what have you been listening to, profcrispy? for some reason i've been listening to the strokes' most recent album first impressions of earth continuously. i hear it more and more as a classic of this moment. every single song is strong melodically and thematically. it's like the stripes but with a different set of references, but no less completely mastered and represented. the opener, "you only live once," for example is an inverted tribute to keith richard. you also hear the doors and u2. i hate u2, but i love casablancas "on" u2. yes i have heard brummie lout/geniuses arctic monkeys. then i put on the strokes again. obviously the strokes face every prim-rocker's dilemma: develop melody and polish but still play with focus and restraint this side of pretension. a dilemma that accompanies becoming a truly excellent player or producer.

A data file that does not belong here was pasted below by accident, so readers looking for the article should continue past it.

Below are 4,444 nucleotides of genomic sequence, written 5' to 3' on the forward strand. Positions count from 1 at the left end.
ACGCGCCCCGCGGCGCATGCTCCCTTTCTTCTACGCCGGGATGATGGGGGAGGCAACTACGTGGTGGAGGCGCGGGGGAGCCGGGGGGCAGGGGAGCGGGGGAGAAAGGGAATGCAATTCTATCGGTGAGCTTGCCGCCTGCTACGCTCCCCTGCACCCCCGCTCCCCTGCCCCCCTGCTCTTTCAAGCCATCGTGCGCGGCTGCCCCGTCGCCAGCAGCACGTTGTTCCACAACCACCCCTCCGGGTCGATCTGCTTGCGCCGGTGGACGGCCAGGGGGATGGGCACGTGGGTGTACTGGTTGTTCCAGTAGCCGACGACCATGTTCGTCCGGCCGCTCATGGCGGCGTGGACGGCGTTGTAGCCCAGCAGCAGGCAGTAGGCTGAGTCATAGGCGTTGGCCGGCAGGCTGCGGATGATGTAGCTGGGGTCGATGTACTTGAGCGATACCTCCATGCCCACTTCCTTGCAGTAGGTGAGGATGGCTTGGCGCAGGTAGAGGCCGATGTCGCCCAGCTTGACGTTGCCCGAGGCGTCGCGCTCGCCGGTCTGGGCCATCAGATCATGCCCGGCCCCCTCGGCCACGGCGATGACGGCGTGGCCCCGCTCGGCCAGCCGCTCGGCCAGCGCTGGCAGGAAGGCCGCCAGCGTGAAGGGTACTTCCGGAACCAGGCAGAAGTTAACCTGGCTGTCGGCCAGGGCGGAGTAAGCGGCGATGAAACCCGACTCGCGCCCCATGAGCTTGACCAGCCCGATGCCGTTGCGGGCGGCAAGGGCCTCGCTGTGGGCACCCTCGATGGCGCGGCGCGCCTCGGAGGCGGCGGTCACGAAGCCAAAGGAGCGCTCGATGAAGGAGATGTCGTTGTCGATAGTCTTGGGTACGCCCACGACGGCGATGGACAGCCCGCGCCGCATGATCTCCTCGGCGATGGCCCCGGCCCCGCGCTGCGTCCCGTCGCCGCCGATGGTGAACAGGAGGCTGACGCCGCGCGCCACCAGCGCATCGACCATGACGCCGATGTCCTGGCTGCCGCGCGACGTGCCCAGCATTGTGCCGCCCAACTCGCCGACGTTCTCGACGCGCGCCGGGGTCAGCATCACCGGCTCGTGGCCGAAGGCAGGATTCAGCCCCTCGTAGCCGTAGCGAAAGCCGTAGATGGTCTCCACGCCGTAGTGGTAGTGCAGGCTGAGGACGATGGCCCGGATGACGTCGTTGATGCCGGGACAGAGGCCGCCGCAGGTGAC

this may in the end seem an amazingly bad call, but i think you do actually have to mobilize against iran. exploring these options and increasing intelligence etc are the bare minimal responsibility. it's sad but true: it's not only theocrats, but theocrats who are trying to be as provocative as humanly possible, parading an explosive irrationality. now on the other hand i don't see coming out in public and saying you're supporting resistance groups. this is typical tin ear: you've just discredited every opposition group in the country by hinting that they're all cia fronts.